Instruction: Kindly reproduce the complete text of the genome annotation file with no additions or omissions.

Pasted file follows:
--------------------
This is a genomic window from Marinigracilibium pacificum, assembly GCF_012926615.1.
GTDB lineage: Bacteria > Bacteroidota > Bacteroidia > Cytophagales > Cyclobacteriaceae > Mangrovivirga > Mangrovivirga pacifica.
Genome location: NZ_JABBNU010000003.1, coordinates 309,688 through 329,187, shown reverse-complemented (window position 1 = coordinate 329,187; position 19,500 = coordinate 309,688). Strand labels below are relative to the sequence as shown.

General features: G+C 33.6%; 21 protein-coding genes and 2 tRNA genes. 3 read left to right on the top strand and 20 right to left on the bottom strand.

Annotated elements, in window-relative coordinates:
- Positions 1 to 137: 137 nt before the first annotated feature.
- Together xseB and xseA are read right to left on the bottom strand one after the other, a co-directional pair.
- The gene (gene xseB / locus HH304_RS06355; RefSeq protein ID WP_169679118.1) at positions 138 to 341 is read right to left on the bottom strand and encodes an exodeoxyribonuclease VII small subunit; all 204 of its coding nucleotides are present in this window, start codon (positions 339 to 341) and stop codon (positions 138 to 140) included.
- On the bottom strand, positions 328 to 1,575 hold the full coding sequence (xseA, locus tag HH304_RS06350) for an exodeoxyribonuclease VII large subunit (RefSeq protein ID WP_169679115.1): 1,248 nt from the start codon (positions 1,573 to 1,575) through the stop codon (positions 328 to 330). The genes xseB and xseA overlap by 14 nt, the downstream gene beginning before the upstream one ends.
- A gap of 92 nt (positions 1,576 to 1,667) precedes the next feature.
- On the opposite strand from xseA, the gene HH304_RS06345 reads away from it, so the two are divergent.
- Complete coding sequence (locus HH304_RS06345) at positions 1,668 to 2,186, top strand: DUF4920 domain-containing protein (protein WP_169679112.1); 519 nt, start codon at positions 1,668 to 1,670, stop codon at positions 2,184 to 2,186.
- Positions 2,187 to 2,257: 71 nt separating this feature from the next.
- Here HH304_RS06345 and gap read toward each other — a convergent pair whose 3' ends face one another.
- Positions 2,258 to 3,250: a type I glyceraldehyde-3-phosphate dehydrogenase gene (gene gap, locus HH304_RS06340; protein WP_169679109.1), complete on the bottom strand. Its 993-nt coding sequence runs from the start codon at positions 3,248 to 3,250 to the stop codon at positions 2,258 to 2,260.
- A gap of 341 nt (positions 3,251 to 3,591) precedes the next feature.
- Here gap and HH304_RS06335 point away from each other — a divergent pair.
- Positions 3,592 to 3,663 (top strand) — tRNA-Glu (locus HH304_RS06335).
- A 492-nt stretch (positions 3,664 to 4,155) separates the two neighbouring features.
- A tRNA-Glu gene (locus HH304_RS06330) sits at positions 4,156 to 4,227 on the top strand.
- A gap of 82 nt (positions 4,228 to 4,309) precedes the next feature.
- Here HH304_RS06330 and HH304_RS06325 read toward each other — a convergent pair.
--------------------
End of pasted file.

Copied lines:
This is a genomic window from Marinigracilibium pacificum, assembly GCF_012926615.1.
GTDB lineage: Bacteria > Bacteroidota > Bacteroidia > Cytophagales > Cyclobacteriaceae > Mangrovivirga > Mangrovivirga pacifica.
Genome location: NZ_JABBNU010000003.1, coordinates 309,688 through 329,187, shown reverse-complemented (window position 1 = coordinate 329,187; position 19,500 = coordinate 309,688). Strand labels below are relative to the sequence as shown.

General features: G+C 33.6%; 21 protein-coding genes and 2 tRNA genes. 3 read left to right on the top strand and 20 right to left on the bottom strand.

Annotated elements, in window-relative coordinates:
- Positions 1 to 137: 137 nt before the first annotated feature.
- Together xseB and xseA are read right to left on the bottom strand one after the other, a co-directional pair.
- The gene (gene xseB / locus HH304_RS06355; RefSeq protein ID WP_169679118.1) at positions 138 to 341 is read right to left on the bottom strand and encodes an exodeoxyribonuclease VII small subunit; all 204 of its coding nucleotides are present in this window, start codon (positions 339 to 341) and stop codon (positions 138 to 140) included.
- On the bottom strand, positions 328 to 1,575 hold the full coding sequence (xseA, locus tag HH304_RS06350) for an exodeoxyribonuclease VII large subunit (RefSeq protein ID WP_169679115.1): 1,248 nt from the start codon (positions 1,573 to 1,575) through the stop codon (positions 328 to 330). The genes xseB and xseA overlap by 14 nt, the downstream gene beginning before the upstream one ends.
- A gap of 92 nt (positions 1,576 to 1,667) precedes the next feature.
- On the opposite strand from xseA, the gene HH304_RS06345 reads away from it, so the two are divergent.
- Complete coding sequence (locus HH304_RS06345) at positions 1,668 to 2,186, top strand: DUF4920 domain-containing protein (protein WP_169679112.1); 519 nt, start codon at positions 1,668 to 1,670, stop codon at positions 2,184 to 2,186.
- Positions 2,187 to 2,257: 71 nt separating this feature from the next.
- Here HH304_RS06345 and gap read toward each other — a convergent pair whose 3' ends face one another.
- Positions 2,258 to 3,250: a type I glyceraldehyde-3-phosphate dehydrogenase gene (gene gap, locus HH304_RS06340; protein WP_169679109.1), complete on the bottom strand. Its 993-nt coding sequence runs from the start codon at positions 3,248 to 3,250 to the stop codon at positions 2,258 to 2,260.
- A gap of 341 nt (positions 3,251 to 3,591) precedes the next feature.
- Here gap and HH304_RS06335 point away from each other — a divergent pair.
- Positions 3,592 to 3,663 (top strand) — tRNA-Glu (locus HH304_RS06335).
- A 492-nt stretch (positions 3,664 to 4,155) separates the two neighbouring features.
- A tRNA-Glu gene (locus HH304_RS06330) sits at positions 4,156 to 4,227 on the top strand.
- A gap of 82 nt (positions 4,228 to 4,309) precedes the next feature.
- Here HH304_RS06330 and HH304_RS06325 read toward each other — a convergent pair.